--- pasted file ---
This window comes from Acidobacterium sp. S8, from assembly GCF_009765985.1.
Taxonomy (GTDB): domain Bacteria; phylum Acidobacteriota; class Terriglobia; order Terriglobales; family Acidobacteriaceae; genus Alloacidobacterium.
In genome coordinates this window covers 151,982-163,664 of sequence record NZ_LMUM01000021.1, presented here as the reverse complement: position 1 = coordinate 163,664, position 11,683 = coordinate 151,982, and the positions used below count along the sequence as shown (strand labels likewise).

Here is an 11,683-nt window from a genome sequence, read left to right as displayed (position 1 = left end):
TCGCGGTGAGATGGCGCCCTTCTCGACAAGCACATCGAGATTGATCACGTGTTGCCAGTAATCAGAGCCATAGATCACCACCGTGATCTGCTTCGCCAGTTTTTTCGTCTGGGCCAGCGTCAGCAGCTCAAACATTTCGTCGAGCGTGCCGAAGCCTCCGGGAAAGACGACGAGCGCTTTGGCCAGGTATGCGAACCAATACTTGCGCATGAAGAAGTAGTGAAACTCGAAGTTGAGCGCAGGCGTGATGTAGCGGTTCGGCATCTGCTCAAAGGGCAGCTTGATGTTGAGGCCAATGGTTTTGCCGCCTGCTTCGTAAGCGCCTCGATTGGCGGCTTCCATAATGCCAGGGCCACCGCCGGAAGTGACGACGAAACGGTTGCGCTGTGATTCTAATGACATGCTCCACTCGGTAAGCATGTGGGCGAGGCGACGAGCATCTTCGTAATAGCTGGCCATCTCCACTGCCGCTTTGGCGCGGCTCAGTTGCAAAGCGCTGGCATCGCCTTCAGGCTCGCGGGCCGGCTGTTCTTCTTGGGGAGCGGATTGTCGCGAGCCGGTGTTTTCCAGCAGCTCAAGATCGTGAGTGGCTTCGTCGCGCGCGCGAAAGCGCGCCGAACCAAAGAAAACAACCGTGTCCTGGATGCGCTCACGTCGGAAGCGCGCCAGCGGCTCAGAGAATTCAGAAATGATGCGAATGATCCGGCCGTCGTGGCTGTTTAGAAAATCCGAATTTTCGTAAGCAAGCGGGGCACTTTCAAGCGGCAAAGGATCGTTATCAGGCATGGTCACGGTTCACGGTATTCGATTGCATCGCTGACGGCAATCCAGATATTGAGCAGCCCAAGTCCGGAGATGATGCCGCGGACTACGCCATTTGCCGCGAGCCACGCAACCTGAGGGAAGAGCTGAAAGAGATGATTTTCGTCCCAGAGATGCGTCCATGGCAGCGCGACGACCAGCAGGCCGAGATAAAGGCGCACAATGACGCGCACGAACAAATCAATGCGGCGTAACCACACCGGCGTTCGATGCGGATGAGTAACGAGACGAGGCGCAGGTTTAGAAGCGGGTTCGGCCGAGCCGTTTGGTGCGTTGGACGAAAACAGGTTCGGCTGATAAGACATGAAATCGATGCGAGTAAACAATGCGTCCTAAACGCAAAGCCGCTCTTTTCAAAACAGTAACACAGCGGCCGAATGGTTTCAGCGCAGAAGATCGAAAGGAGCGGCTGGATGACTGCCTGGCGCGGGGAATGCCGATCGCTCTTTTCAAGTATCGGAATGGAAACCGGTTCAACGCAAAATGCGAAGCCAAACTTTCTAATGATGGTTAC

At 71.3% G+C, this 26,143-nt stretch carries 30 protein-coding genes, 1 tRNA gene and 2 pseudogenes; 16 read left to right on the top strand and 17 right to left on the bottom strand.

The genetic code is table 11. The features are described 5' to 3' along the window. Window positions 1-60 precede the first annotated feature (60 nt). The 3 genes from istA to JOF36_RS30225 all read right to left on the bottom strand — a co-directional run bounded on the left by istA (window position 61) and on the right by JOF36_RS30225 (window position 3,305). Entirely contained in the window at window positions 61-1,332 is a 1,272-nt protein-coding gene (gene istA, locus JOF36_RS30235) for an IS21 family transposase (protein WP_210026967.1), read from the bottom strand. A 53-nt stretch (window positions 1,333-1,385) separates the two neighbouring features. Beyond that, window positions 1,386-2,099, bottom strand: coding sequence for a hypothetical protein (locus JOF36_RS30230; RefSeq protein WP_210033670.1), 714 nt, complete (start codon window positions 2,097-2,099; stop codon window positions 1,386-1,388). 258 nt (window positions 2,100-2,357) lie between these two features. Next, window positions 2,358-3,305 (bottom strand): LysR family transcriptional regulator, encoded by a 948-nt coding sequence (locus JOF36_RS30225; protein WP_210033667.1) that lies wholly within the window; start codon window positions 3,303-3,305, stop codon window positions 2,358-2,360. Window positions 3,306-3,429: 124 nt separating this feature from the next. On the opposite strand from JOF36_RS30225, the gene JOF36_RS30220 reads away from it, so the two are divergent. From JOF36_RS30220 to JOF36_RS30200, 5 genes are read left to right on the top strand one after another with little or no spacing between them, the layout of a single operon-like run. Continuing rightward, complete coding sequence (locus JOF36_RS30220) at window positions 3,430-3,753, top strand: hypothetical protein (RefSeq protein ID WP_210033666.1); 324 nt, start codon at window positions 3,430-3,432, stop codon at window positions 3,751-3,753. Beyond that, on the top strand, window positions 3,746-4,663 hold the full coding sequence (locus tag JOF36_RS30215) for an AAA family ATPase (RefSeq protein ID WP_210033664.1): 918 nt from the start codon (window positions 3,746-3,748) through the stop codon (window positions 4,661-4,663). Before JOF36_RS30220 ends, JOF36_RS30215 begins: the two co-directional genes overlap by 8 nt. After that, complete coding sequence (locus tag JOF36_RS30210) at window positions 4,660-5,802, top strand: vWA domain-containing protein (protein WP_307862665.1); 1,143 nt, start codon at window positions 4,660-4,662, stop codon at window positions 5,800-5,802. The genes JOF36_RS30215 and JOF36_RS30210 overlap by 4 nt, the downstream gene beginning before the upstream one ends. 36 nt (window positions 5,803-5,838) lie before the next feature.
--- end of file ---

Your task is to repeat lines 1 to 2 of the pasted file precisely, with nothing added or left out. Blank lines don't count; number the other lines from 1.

This window comes from Acidobacterium sp. S8, from assembly GCF_009765985.1.
Taxonomy (GTDB): domain Bacteria; phylum Acidobacteriota; class Terriglobia; order Terriglobales; family Acidobacteriaceae; genus Alloacidobacterium.